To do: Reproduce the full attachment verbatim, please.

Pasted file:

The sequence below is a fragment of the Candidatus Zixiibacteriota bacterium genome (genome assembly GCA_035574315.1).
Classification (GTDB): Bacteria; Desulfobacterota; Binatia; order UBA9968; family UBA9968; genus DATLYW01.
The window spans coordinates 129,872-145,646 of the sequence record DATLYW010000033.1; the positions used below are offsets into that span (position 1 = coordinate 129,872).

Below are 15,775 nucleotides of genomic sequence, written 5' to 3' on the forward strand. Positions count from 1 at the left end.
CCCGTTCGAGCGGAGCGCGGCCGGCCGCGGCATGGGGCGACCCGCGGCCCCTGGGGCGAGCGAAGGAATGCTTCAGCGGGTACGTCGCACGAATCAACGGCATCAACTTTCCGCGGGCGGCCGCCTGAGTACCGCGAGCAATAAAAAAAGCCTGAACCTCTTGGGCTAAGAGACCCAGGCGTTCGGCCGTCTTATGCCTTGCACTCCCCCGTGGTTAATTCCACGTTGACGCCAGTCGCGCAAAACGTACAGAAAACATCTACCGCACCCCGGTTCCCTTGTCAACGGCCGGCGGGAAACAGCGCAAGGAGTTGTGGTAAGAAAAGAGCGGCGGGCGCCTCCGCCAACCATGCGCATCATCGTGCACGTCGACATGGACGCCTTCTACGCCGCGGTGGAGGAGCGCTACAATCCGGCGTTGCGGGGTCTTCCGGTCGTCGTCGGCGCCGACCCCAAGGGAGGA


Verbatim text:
The sequence below is a fragment of the Candidatus Zixiibacteriota bacterium genome (genome assembly GCA_035574315.1).
Classification (GTDB): Bacteria; Desulfobacterota; Binatia; order UBA9968; family UBA9968; genus DATLYW01.
The window spans coordinates 129,872-145,646 of the sequence record DATLYW010000033.1; the positions used below are offsets into that span (position 1 = coordinate 129,872).

Below are 15,775 nucleotides of genomic sequence, written 5' to 3' on the forward strand. Positions count from 1 at the left end.
CCCGTTCGAGCGGAGCGCGGCCGGCCGCGGCATGGGGCGACCCGCGGCCCCTGGGGCGAGCGAAGGAATGCTTCAGCGGGTACGTCGCACGAATCAACGGCATCAACTTTCCGCGGGCGGCCGCCTGAGTACCGCGAGCAATAAAAAAAGCCTGAACCTCTTGGGCTAAGAGACCCAGGCGTTCGGCCGTCTTATGCCTTGCACTCCCCCGTGGTTAATTCCACGTTGACGCCAGTCGCGCAAAACGTACAGAAAACATCTACCGCACCCCGGTTCCCTTGTCAACGGCCGGCGGGAAACAGCGCAAGGAGTTGTGGTAAGAAAAGAGCGGCGGGCGCCTCCGCCAACCATGCGCATCATCGTGCACGTCGACATGGACGCCTTCTACGCCGCGGTGGAGGAGCGCTACAATCCGGCGTTGCGGGGTCTTCCGGTCGTCGTCGGCGCCGACCCCAAGGGAGGA